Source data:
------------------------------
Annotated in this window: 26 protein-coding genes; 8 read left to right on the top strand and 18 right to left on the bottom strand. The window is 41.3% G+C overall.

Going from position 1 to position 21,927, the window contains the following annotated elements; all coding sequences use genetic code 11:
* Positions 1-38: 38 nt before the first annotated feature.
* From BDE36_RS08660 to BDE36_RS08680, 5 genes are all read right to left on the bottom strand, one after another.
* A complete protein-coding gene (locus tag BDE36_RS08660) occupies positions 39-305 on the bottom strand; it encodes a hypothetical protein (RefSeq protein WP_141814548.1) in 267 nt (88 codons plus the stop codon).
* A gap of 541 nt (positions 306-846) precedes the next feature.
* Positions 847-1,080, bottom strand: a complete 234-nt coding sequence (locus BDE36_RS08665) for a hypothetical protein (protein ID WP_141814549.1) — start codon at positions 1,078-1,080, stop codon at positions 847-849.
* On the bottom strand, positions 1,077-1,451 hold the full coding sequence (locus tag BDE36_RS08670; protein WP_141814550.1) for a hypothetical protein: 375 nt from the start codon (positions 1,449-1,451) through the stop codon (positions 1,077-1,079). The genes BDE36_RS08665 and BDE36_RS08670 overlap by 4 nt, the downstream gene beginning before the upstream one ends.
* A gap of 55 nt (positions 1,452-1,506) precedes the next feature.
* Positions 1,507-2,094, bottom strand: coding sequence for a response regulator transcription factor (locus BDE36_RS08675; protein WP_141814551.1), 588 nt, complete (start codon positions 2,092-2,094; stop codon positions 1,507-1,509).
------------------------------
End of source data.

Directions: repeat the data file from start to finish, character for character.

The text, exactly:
Annotated in this window: 26 protein-coding genes; 8 read left to right on the top strand and 18 right to left on the bottom strand. The window is 41.3% G+C overall.

Going from position 1 to position 21,927, the window contains the following annotated elements; all coding sequences use genetic code 11:
* Positions 1-38: 38 nt before the first annotated feature.
* From BDE36_RS08660 to BDE36_RS08680, 5 genes are all read right to left on the bottom strand, one after another.
* A complete protein-coding gene (locus tag BDE36_RS08660) occupies positions 39-305 on the bottom strand; it encodes a hypothetical protein (RefSeq protein WP_141814548.1) in 267 nt (88 codons plus the stop codon).
* A gap of 541 nt (positions 306-846) precedes the next feature.
* Positions 847-1,080, bottom strand: a complete 234-nt coding sequence (locus BDE36_RS08665) for a hypothetical protein (protein ID WP_141814549.1) — start codon at positions 1,078-1,080, stop codon at positions 847-849.
* On the bottom strand, positions 1,077-1,451 hold the full coding sequence (locus tag BDE36_RS08670; protein WP_141814550.1) for a hypothetical protein: 375 nt from the start codon (positions 1,449-1,451) through the stop codon (positions 1,077-1,079). The genes BDE36_RS08665 and BDE36_RS08670 overlap by 4 nt, the downstream gene beginning before the upstream one ends.
* A gap of 55 nt (positions 1,452-1,506) precedes the next feature.
* Positions 1,507-2,094, bottom strand: coding sequence for a response regulator transcription factor (locus BDE36_RS08675; protein WP_141814551.1), 588 nt, complete (start codon positions 2,092-2,094; stop codon positions 1,507-1,509).